Book review: ‘Escape From Camp 14,’ by Blaine Harden
Ryan Summerlin May 3, 2014
Some aspects of history defy the imagination. Those who did not live through the Holocaust or the Killing Fields or countless other genocides and civil wars find the depths of the suffering that occurred during those times to be incomprehensible. Wars inevitably bring anguish and affliction, and the only saving grace, in most situations, is that wars eventually come to an end and surviving prisoners and refugees can have the chance to move on and rebuild their lives.
Unless the prisoner has the great misfortune of living in North Korea.
“His first memory is an execution.” From this powerful opening line of “Escape from Camp 14,” journalist Blaine Harden sets the tone of his account of North Korean defector Shin Dong-hyuk’s dramatic childhood and eventual escape from the most notorious of North Korea’s prison camps. Harden’s account of Shin’s experiences is stark and mercilessly illuminating. Shin is still believed to be the only escapee born and raised in the oppressive and brutal concentration camps that have been hidden away from the eyes of the world by one of history’s most secretive regimes. Unlike many other powerful stories of concentration camp survival, Shin’s story had no “before” life as a frame of reference.
Many of these camps originated after the end of official hostilities of the Korean War more than 60 years ago, but the world has been dreadfully slow to acknowledge their existence. The only evidence is satellite imagery and the accounts of defectors who have risked their lives to flee in the hopes of a better future. For the unlucky souls, estimated at more than 150,000, a future is rarely even considered, as life spans are short and release dates are nonexistent.
Having been born a prisoner, Shin’s concept of a world outside the electrified fence was warped, for this young man’s entire existence was composed of the bleak realities within the confines of the camp, where familial affection and protection was absent and violence, starvation and agonizing forced labor were the norm. From an early age, Shin learned that the best chances for survival lay in his ability to snitch on his fellow prisoners, a tactic that was encouraged by the guards, who were heavy-handed and cruel, even with the children.
Friendships were nonexistent, and he found himself in just as much competition for resources with his parents and brother as he did with the strangers around him. In fact, it is his skewed relationship his mother that led to the torture that he survived at age 13. Unfathomably harsh tactics were used for the most benign infractions, and prisoners were executed for inconsequential actions, such as sneaking grains of corn to stave off debilitating hunger.
Having searched for many years to secure a first-person account of North Korea’s infamous and mysterious camps, Harden’s break came when he and Shin had a chance encounter in a South Korean restaurant. But Shin had been raised to be leery of everyone, even his own parents, so trust came slowly, and so did the truth. Carrying a lifetime of trauma and guilt, Shin was slow to give up the details of his story, particularly the circumstances that surrounded the execution of his mother and brother, which Shin was forced to witness. Not until after his escape, when Shin had the chance to observe healthy, loving relationships, did any sense of regret concerning his family surface.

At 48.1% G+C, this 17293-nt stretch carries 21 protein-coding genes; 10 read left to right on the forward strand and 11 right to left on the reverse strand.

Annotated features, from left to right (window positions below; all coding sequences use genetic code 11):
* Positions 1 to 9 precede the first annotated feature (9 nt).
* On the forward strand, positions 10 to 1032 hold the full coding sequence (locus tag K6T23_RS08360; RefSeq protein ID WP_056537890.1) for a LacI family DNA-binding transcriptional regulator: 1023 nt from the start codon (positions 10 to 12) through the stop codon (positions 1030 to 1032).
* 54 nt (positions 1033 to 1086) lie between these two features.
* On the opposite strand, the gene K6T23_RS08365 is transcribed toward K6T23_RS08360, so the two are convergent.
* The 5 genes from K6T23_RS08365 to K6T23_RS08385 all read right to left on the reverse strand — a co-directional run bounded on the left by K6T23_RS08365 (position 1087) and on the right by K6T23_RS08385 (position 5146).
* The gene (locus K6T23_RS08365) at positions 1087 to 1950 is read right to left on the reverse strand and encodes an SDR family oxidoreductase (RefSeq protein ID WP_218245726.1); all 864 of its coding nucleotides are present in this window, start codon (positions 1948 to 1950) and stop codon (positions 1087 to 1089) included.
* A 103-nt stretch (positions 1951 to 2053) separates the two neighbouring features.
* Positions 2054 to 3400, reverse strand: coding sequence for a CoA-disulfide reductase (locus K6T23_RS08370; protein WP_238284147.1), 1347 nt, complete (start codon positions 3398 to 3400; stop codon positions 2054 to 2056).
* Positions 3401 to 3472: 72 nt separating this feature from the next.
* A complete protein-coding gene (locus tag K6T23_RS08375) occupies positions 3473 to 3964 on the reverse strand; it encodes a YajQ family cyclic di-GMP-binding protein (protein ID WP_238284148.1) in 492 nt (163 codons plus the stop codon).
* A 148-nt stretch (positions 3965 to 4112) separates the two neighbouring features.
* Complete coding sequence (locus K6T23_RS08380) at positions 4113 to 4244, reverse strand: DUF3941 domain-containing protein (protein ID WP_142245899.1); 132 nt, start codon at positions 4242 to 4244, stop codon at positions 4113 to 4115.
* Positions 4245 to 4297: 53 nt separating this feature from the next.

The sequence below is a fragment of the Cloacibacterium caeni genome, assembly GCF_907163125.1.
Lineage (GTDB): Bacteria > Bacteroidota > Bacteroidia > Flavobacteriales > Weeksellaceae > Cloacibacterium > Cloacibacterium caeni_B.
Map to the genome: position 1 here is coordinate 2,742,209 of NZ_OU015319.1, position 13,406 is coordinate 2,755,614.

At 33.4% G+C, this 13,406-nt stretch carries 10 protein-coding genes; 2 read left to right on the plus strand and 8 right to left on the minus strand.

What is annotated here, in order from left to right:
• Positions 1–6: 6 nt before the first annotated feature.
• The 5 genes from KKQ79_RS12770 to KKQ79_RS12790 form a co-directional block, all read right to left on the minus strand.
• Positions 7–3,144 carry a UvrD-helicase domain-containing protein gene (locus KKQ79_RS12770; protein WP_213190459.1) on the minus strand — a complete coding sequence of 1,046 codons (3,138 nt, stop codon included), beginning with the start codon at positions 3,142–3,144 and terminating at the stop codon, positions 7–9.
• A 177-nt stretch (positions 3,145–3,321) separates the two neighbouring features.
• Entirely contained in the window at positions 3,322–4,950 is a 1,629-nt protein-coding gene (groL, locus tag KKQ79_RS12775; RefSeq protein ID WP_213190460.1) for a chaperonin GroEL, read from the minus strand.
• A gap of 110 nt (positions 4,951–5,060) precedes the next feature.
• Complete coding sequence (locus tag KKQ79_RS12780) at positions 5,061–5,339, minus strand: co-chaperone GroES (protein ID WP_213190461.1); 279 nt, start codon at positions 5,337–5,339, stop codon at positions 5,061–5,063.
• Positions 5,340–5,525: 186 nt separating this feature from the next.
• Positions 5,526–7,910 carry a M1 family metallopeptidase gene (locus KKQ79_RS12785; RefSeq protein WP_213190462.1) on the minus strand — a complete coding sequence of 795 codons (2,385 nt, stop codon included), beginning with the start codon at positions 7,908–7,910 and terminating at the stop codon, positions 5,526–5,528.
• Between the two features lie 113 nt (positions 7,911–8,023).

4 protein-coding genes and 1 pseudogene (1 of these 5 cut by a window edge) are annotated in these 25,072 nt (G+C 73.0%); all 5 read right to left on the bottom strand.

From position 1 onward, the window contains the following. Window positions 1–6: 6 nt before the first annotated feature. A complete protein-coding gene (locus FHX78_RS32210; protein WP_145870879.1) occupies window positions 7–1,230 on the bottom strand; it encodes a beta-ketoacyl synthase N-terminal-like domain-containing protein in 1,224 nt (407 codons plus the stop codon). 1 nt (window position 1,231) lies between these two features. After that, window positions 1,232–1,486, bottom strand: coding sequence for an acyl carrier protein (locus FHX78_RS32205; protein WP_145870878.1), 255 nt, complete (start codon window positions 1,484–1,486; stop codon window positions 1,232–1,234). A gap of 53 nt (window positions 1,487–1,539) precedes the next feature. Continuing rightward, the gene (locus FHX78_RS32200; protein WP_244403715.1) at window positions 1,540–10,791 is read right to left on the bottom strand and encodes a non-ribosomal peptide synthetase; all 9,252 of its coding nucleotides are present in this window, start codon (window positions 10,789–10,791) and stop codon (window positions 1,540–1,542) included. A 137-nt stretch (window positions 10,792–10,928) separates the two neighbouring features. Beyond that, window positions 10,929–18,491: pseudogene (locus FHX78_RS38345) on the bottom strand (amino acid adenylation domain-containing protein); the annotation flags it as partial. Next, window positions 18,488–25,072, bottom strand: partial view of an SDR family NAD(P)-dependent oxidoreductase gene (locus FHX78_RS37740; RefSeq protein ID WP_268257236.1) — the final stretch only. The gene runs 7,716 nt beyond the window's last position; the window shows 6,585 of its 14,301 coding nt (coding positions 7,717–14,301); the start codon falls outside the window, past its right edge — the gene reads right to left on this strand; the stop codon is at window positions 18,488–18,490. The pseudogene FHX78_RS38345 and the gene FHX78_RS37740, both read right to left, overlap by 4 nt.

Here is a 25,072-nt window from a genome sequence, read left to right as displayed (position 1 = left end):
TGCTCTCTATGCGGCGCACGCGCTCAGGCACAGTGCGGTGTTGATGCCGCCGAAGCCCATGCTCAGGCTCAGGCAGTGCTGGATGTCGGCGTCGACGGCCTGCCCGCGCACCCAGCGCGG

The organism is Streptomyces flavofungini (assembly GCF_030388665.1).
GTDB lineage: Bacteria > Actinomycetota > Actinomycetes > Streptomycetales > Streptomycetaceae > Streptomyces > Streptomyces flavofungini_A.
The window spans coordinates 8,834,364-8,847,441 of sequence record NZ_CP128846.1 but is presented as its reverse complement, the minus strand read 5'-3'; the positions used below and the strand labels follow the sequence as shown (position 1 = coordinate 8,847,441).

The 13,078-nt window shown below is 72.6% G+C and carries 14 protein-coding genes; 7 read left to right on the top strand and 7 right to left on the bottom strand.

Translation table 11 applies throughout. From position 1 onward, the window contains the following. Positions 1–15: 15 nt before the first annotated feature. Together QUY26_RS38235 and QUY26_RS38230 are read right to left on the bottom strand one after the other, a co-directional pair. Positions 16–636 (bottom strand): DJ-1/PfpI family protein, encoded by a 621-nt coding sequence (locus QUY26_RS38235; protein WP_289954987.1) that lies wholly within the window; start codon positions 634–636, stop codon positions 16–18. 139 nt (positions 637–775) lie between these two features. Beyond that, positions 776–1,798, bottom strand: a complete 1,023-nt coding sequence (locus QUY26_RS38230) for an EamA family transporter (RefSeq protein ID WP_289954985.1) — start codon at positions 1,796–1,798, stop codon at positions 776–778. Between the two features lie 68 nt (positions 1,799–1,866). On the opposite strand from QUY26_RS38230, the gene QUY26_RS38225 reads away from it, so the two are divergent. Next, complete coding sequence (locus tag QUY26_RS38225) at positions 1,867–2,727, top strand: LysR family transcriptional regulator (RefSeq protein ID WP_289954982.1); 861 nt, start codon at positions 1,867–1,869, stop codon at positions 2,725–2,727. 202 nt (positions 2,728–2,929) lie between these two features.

For his entire life in the camp, the ruling force was hunger. Food was scarce, as it continues to be throughout North Korea, and Shin found the driving motivation for most actions to be his achingly empty stomach. He stole food from his mother and brother without remorse, and he craved any rats and insects he could catch, which provided the only protein. Working in the fields was its own form of torture, as punishment was swift and ferocious for any attempts at thievery. The only fertilizer for the meager crops was human excrement, which the prisoners were forced to collect from the stinking latrines.
Clearly “Escape from Camp 14” is not a comfortable, lighthearted read, but it is a vital one for many reasons. It is a testament to the human spirit, personified in Shin Dong-hyuk, who challenged the idea that he was destined to die in deplorable conditions because of North Korea’s policy that a punishment for a crime must carry forth through three generations of a family. He dared to dream of a different world and a new life, and now, on the outside and surrounded by love and support, he has committed himself to raising awareness of the human rights abuses that have destroyed generations of North Koreans
Every day is a struggle against crippling nightmares and paralyzing guilt, and each morning brings a new lesson requiring emotional maturity that Shin barely has the capacity to decipher. Yet he persists, sharing his story with anyone who will give him a platform. Perhaps with each telling, the ache in his soul lessens slightly, and the world’s eyes open a little more.
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